ONTOLOGY AND DEFINITIONS
“Almost every discussion of smart cities begins with an effort to define the term or to assert that no definition is possible or necessary” (Clark, 2019, p.2).
Has the ‘smart city’ become an empty signifier? What is the role of such cloudy concept in municipal work? Where does the smart city sit in time and space? This introductory module provides an overview of debates in the Social Sciences on conflicting definitions, critiques and alternatives to dominant smart city discourses.
DATA AND THE SOCIAL
“Technology is the answer…but what was the question?” (Price, 1966).
Smart city technologies, big data and algorithms help us knowing our cities in new and powerful ways. Yet, paradoxically, the risk is that with such focus on the solution, cities might forget what the real questions were. In this module we dissect, question, and enrich our understanding of the questions and of the answers of smart cities. What counts as data in smart cities? Are big data enough? Who understands and produces knowledge about the smart city? And with what consequences? How do we ask data smarter questions, to provide smarter solutions?
FEMINIST SMART CITY
“The narratives around big data and data science are overwhelmingly white, male, and techno-heroic.” (D’Ignazio & Klein, 2020).
Feminist scholars and activists have provided us with an immensely rich array of theories and methodologies for thinking about and challenging power structures in place. In this module we discuss feminist critiques and feminist urban planning practices in connection to smart cities. What would a feminist smart city look and feel like?
BIG DATA, PRIVACY AND SECURITY
“Some of the most progressive work in terms of using data and technology in cities, is going to be about reverting, reducing and taking back public power of systems that are already highly privatized and highly problematic” (Bianca Wiley).
In this module we discuss some of the most controversial and most complicated questions that smart city projects can possibly raise: the collection and use of data, data privacy, data security, data ethics as part of broader government accountability.
PARTICIPATION AND DEMOCRACY
“The systems are set up in a way that you don’t have the time and the space to really, meaningfully, make citizens co-creators. And that has to change.” (Rob Kitchin).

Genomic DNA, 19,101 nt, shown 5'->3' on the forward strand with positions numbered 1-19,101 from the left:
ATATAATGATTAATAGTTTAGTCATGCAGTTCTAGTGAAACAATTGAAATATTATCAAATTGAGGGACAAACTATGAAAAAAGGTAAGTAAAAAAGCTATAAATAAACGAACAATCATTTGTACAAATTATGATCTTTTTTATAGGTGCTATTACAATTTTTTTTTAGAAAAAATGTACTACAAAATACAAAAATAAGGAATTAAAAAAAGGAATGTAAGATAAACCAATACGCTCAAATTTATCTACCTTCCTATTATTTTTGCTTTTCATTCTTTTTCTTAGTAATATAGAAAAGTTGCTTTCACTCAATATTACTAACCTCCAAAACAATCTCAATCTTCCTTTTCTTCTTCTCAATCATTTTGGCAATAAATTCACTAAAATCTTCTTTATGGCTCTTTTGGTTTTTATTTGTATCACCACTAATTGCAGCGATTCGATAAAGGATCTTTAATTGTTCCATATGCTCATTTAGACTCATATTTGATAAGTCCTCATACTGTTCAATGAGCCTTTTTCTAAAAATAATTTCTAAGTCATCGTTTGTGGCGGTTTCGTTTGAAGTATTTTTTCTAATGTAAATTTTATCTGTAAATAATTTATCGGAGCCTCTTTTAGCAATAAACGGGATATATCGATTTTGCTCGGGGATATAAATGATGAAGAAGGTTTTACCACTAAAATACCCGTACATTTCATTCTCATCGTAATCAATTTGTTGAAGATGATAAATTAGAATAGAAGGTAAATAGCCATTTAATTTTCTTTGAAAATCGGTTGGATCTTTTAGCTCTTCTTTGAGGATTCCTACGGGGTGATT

Smart cities have added a new chapter to the half-a-century old question of participation and democracy in urban planning. This module discusses how, instead of reproducing existing patterns of exclusion, smart city technologies could empower citizens in decision making: “Citizens should not only have a say about how things are designed, but also what things are designed” (Germaine Halegoua).
THE ROLE OF CITIES AND PUBLIC OFFICIALS
“It’s a ‘snake eating its tail’ problem, with governments continually conflate growing the tech sector with being consumed by it”. (Bianca Wylie).
In this module we discuss how the smart cities projects impacts the role of local governments, raising new questions of democracy, accountability, and legitimacy. Who is making the decisions? Who will be held accountable if a project has sour consequences? What are the challenges in the municipal organisation and structures? What are the longstanding implications of the change in leadership, with authorities seen more and more as enablers for innovation?
SUGGESTIONS FOR MOVING FORWARD
In this module we build on the critical thinking and debates from the previous modules and seek to offer applied, constructive suggestions on how to make more inclusive, just and equal smart cities. We asked our smart city scholars: ‘what recommendations would you like to give to Smart City officials?’
In this last module, we discuss the future of smart cities. What will the consequences of the Covid-19 pandemic on our cities be? Will governments leave smart city projects aside and shift their priorities towards economic recovery? Or will smart city projects be fast-tracked by the accelerated digitalisation wave? With social inequalities coming even more to the fore in the crisis, are cities learning how to become more inclusive and just? And what will the role of technology be in all of this?